Children with LD received special provisions such as extra time to write the examination, use of calculators, use of scribe, exemptions from spelling mistakes and exemption from second language in 1996, by the government of Maharashtra, India. Initially State syllabus schools provided these provisions, later ICSE and CBSE boards also granted same provisions. Slowly other states also started to encourage children with LD with exemptions and supportive provisions. But schools do not have adequate facilities to cater the learning needs of children with LD. Schools need more trained staff, materials and infrastructure to provide support to children with LD. Individualized Educational Plan (IEP) is prepared for each child, considering the uniqueness of their problems. The IEP consists of the details of the difficulty, the training and outcome of the training. National Open School examination is another step by government of India to support Children with LD. In this system, children can complete their secondary education, with more flexible manner. The child need not write all the subjects at a time. (Bhandari & Goyal, 2004)

In-depth understanding on the impact of LD on children and the scope for psychological interventions would help school-based psychologists to address the developmental and learning struggle of the Children. The review attempts to bring a paradigm shift from diagnosis-centric to child-centric approaches would reduce the emotional problems of the children and would enhance the confidence of parents. Insight into nature, intensity and prevalence of mental health problems among the children with LD would help parents and teachers to adopt preventive measures. Exploring set of strategies supported with research, to nurture the competency of children with LD would give insights into other comprehensive interventions. Hence this review article would address above mentioned issues of children with LD. Some of the causes of Learning disability might be neurological damage: that can occur due to prenatal, natal and postnatal periods. Factors such as prolonged labour, premature birth, birth complications, maternal age, use of drugs and alcohol, maternal-foetal blood incompatibility, maternal endocrine disorders, Rh-factor, cigarette smoking and low birth weight; Maturational delay: Delayed development of motor skills, slow maturation of language skills, right-left confusion and visual motor problems; Genetic factors; biochemical factors; nutritional deficiencies and environmental factors.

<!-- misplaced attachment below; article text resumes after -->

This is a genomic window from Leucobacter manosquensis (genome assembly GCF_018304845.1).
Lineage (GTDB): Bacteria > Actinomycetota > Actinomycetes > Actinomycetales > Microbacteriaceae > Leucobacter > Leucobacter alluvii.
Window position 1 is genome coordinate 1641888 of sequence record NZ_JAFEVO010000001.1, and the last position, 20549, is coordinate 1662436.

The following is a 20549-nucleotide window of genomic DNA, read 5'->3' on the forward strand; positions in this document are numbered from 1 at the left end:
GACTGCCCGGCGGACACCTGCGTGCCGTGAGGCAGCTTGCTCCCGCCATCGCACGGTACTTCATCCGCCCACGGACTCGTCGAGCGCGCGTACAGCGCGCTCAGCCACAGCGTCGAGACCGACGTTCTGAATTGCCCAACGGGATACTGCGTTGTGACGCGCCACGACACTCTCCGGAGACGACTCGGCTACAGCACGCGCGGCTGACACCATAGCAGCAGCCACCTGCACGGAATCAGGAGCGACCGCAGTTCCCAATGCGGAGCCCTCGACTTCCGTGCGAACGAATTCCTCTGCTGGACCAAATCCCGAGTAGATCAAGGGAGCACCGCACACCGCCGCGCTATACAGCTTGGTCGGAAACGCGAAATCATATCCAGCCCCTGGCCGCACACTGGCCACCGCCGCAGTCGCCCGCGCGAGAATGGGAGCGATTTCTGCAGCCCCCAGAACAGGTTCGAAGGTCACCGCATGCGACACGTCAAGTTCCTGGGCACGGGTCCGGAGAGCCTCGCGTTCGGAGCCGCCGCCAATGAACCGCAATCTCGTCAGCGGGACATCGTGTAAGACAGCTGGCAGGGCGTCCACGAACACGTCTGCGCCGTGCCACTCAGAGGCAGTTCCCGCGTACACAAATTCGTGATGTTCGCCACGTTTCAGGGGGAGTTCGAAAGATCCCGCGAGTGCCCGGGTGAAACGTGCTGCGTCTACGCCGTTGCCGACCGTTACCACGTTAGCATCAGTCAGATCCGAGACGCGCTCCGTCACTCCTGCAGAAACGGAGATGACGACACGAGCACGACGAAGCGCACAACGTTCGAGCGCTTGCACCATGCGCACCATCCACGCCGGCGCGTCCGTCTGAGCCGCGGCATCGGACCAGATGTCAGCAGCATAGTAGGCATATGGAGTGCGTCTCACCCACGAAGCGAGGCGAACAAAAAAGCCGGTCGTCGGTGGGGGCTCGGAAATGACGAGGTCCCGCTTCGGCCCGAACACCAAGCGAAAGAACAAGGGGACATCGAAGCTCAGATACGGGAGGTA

The article is based on a systematic review of available literature, published in peer reviewed and indexed journals during 2000-2017. Articles for review were identified from following data base; EBSCO, PUBMED, PROQUEST, JSTOR, SAGE, TAYLOR AND FRANCIS and GOOGLE SCHOLAR. Following key words were used to search articles; Learning Disability, Prevalence of Learning Disability, Children with Learning Disability, Learning disability and Self-Esteem, Learning Disability and Anxiety, Learning Disability and Depression, Emotional Problems Faced by Children with Learning Disability, Interventions for Learning Disability, and Remedial Training for Learning Disability.
Based on selection criteria, 56 articles were considered for systematic review.

Figure 1- Prevalence of Learning Disability in India

As mentioned in Figure: 1, a study from Rajasthan reported learning disability among 10% of students who were studying in class 3 and 5 (Choudhary, 2012). Ramaa (2000) also reported that 10% of Indian students had learning disability. Similarly, a study from Karnataka reported that 15% of school children of 8 to 11 years had specific learning disabilities (Mogasale, Patil, Patil, & Mogasale, 2012). To worsen the situation, such children experience a lot of psychological disturbances. In a school-based study in Chandigarh the prevalence of LD was shown as 2% (Arun, Chavan, Bhargava, Sharma, & Kaur, 2013). A hospital-based study in north India in an outpatient tertiary clinic found the prevalence of LD as 1 % (Kohli, Malhotra, Mohanty, Khehra, & Kaur, 2005). Survey conducted on the prevalence of LD in a south Indian city reported 8% (Suresh & Sebastian 2003). Study conducted in Mysore among primary and upper primary children of government school reported the prevalence of dyslexia as 14% (Rao et al, 2016). From Andhra Pradesh, a study found the prevalence of Specific learning disability as 7% (Bandla, Mandadi, & Bhogaraju, 2017). In a study done among 30 private school children of 3 districts in Telangana the prevalence of learning disability was 15% among fifth grade children. (Indira, &Vijayan, 2015). A study done in Warangal, India among children with age group of six to 13years the prevalence of learning disabilities was found to be 19% (Sridevi, George, Sriveni, & Rangaswamy, 2015). Kumari and Bakriya (2016) conducted a cross-sectional study over a period of 1-year from July 2013 to June 2014 in Kerala, and reported the prevalence of learning disability as 13%.  Mugali, Patil, Gosavi, Pattanshetti, Kovvuri, and Deepthi (2017) screened 1483 children studying in three schools of Belagavi city of Karnataka, aged between 6 and 12 years. They identified 312 children with poor academic performance. Estimated prevalence of specific learning disorder among the population was 10 % in the study. The estimated mean of the prevalence reported in these studies is 10% in India.  

Psychological problems of the children with LD